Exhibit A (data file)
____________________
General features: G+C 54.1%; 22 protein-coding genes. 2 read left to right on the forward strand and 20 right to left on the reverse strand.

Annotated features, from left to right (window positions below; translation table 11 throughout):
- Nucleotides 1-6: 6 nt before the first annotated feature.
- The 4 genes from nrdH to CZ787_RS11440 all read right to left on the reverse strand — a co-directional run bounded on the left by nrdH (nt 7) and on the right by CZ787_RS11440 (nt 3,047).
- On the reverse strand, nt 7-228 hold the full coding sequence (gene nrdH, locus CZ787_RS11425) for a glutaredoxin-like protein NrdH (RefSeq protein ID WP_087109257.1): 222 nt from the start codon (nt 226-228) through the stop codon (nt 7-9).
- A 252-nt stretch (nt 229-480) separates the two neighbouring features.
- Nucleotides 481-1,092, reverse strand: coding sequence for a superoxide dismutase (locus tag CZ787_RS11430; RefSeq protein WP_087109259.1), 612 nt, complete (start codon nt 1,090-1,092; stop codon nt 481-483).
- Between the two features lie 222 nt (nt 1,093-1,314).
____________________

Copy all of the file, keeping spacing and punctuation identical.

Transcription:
General features: G+C 54.1%; 22 protein-coding genes. 2 read left to right on the forward strand and 20 right to left on the reverse strand.

Annotated features, from left to right (window positions below; translation table 11 throughout):
- Nucleotides 1-6: 6 nt before the first annotated feature.
- The 4 genes from nrdH to CZ787_RS11440 all read right to left on the reverse strand — a co-directional run bounded on the left by nrdH (nt 7) and on the right by CZ787_RS11440 (nt 3,047).
- On the reverse strand, nt 7-228 hold the full coding sequence (gene nrdH, locus CZ787_RS11425) for a glutaredoxin-like protein NrdH (RefSeq protein ID WP_087109257.1): 222 nt from the start codon (nt 226-228) through the stop codon (nt 7-9).
- A 252-nt stretch (nt 229-480) separates the two neighbouring features.
- Nucleotides 481-1,092, reverse strand: coding sequence for a superoxide dismutase (locus tag CZ787_RS11430; RefSeq protein WP_087109259.1), 612 nt, complete (start codon nt 1,090-1,092; stop codon nt 481-483).
- Between the two features lie 222 nt (nt 1,093-1,314).